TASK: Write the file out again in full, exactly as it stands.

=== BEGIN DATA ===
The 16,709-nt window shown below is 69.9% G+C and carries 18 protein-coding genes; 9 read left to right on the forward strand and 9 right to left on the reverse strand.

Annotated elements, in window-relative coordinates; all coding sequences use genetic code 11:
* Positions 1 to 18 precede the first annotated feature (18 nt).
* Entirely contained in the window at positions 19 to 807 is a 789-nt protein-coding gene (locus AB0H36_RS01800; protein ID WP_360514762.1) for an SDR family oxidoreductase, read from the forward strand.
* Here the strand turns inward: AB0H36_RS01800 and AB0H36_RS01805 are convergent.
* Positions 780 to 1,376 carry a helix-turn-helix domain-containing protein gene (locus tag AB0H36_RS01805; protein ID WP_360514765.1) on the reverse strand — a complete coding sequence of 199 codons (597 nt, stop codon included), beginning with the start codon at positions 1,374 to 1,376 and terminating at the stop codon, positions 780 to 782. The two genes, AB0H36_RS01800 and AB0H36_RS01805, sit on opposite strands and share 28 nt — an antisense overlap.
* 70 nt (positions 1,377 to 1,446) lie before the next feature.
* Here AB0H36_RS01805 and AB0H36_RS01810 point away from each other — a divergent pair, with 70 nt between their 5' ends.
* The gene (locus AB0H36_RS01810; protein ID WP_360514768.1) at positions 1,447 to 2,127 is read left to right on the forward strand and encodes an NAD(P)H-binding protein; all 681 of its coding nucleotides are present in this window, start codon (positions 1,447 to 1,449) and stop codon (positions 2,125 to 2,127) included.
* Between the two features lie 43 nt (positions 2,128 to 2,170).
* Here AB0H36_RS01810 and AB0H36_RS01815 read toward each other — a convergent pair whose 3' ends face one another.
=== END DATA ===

The 16,709-nt window shown below is 69.9% G+C and carries 18 protein-coding genes; 9 read left to right on the forward strand and 9 right to left on the reverse strand.

Annotated elements, in window-relative coordinates; all coding sequences use genetic code 11:
* Positions 1 to 18 precede the first annotated feature (18 nt).
* Entirely contained in the window at positions 19 to 807 is a 789-nt protein-coding gene (locus AB0H36_RS01800; protein ID WP_360514762.1) for an SDR family oxidoreductase, read from the forward strand.
* Here the strand turns inward: AB0H36_RS01800 and AB0H36_RS01805 are convergent.
* Positions 780 to 1,376 carry a helix-turn-helix domain-containing protein gene (locus tag AB0H36_RS01805; protein ID WP_360514765.1) on the reverse strand — a complete coding sequence of 199 codons (597 nt, stop codon included), beginning with the start codon at positions 1,374 to 1,376 and terminating at the stop codon, positions 780 to 782. The two genes, AB0H36_RS01800 and AB0H36_RS01805, sit on opposite strands and share 28 nt — an antisense overlap.
* 70 nt (positions 1,377 to 1,446) lie before the next feature.
* Here AB0H36_RS01805 and AB0H36_RS01810 point away from each other — a divergent pair, with 70 nt between their 5' ends.
* The gene (locus AB0H36_RS01810; protein ID WP_360514768.1) at positions 1,447 to 2,127 is read left to right on the forward strand and encodes an NAD(P)H-binding protein; all 681 of its coding nucleotides are present in this window, start codon (positions 1,447 to 1,449) and stop codon (positions 2,125 to 2,127) included.
* Between the two features lie 43 nt (positions 2,128 to 2,170).
* Here AB0H36_RS01810 and AB0H36_RS01815 read toward each other — a convergent pair whose 3' ends face one another.